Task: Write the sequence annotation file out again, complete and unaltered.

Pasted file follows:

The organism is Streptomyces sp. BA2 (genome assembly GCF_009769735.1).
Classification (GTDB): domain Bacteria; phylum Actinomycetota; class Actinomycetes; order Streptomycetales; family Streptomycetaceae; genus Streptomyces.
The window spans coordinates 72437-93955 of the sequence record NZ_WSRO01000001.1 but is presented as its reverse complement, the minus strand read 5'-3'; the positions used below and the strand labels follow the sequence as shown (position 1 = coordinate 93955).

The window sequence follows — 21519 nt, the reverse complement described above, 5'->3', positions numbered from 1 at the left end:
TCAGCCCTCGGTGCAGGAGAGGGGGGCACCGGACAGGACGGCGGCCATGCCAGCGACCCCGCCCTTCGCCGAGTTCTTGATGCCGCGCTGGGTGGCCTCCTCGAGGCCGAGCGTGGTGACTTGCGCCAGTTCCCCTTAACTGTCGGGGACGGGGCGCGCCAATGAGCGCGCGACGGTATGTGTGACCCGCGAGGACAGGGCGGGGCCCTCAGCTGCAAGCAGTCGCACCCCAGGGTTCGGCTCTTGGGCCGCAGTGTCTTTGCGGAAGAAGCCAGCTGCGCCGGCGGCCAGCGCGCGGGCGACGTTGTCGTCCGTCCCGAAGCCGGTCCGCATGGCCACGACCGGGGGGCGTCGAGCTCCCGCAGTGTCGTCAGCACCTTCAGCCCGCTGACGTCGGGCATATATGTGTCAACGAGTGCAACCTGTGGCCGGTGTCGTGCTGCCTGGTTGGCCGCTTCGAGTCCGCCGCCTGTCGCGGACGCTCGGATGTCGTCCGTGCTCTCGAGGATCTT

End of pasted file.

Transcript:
The organism is Streptomyces sp. BA2 (genome assembly GCF_009769735.1).
Classification (GTDB): domain Bacteria; phylum Actinomycetota; class Actinomycetes; order Streptomycetales; family Streptomycetaceae; genus Streptomyces.
The window spans coordinates 72437-93955 of the sequence record NZ_WSRO01000001.1 but is presented as its reverse complement, the minus strand read 5'-3'; the positions used below and the strand labels follow the sequence as shown (position 1 = coordinate 93955).

The window sequence follows — 21519 nt, the reverse complement described above, 5'->3', positions numbered from 1 at the left end:
TCAGCCCTCGGTGCAGGAGAGGGGGGCACCGGACAGGACGGCGGCCATGCCAGCGACCCCGCCCTTCGCCGAGTTCTTGATGCCGCGCTGGGTGGCCTCCTCGAGGCCGAGCGTGGTGACTTGCGCCAGTTCCCCTTAACTGTCGGGGACGGGGCGCGCCAATGAGCGCGCGACGGTATGTGTGACCCGCGAGGACAGGGCGGGGCCCTCAGCTGCAAGCAGTCGCACCCCAGGGTTCGGCTCTTGGGCCGCAGTGTCTTTGCGGAAGAAGCCAGCTGCGCCGGCGGCCAGCGCGCGGGCGACGTTGTCGTCCGTCCCGAAGCCGGTCCGCATGGCCACGACCGGGGGGCGTCGAGCTCCCGCAGTGTCGTCAGCACCTTCAGCCCGCTGACGTCGGGCATATATGTGTCAACGAGTGCAACCTGTGGCCGGTGTCGTGCTGCCTGGTTGGCCGCTTCGAGTCCGCCGCCTGTCGCGGACGCTCGGATGTCGTCCGTGCTCTCGAGGATCTT